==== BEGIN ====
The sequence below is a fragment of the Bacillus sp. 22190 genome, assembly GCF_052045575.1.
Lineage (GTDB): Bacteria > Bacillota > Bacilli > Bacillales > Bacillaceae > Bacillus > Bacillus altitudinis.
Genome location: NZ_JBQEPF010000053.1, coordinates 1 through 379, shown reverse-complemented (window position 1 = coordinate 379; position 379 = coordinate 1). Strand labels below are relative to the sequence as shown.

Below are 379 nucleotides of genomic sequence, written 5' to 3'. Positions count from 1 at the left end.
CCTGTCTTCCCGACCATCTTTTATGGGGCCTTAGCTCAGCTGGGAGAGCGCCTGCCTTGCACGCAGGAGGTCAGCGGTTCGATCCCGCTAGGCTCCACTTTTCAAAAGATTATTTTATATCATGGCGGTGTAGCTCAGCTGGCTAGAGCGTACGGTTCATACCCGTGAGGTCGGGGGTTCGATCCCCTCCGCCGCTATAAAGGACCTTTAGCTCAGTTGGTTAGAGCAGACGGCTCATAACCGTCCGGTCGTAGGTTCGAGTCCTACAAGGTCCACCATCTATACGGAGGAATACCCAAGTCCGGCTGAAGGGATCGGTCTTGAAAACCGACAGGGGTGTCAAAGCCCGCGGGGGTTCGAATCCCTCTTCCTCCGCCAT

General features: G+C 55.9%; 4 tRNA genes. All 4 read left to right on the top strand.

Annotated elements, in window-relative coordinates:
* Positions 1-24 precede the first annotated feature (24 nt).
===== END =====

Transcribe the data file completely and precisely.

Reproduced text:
The sequence below is a fragment of the Bacillus sp. 22190 genome, assembly GCF_052045575.1.
Lineage (GTDB): Bacteria > Bacillota > Bacilli > Bacillales > Bacillaceae > Bacillus > Bacillus altitudinis.
Genome location: NZ_JBQEPF010000053.1, coordinates 1 through 379, shown reverse-complemented (window position 1 = coordinate 379; position 379 = coordinate 1). Strand labels below are relative to the sequence as shown.

Below are 379 nucleotides of genomic sequence, written 5' to 3'. Positions count from 1 at the left end.
CCTGTCTTCCCGACCATCTTTTATGGGGCCTTAGCTCAGCTGGGAGAGCGCCTGCCTTGCACGCAGGAGGTCAGCGGTTCGATCCCGCTAGGCTCCACTTTTCAAAAGATTATTTTATATCATGGCGGTGTAGCTCAGCTGGCTAGAGCGTACGGTTCATACCCGTGAGGTCGGGGGTTCGATCCCCTCCGCCGCTATAAAGGACCTTTAGCTCAGTTGGTTAGAGCAGACGGCTCATAACCGTCCGGTCGTAGGTTCGAGTCCTACAAGGTCCACCATCTATACGGAGGAATACCCAAGTCCGGCTGAAGGGATCGGTCTTGAAAACCGACAGGGGTGTCAAAGCCCGCGGGGGTTCGAATCCCTCTTCCTCCGCCAT

General features: G+C 55.9%; 4 tRNA genes. All 4 read left to right on the top strand.

Annotated elements, in window-relative coordinates:
* Positions 1-24 precede the first annotated feature (24 nt).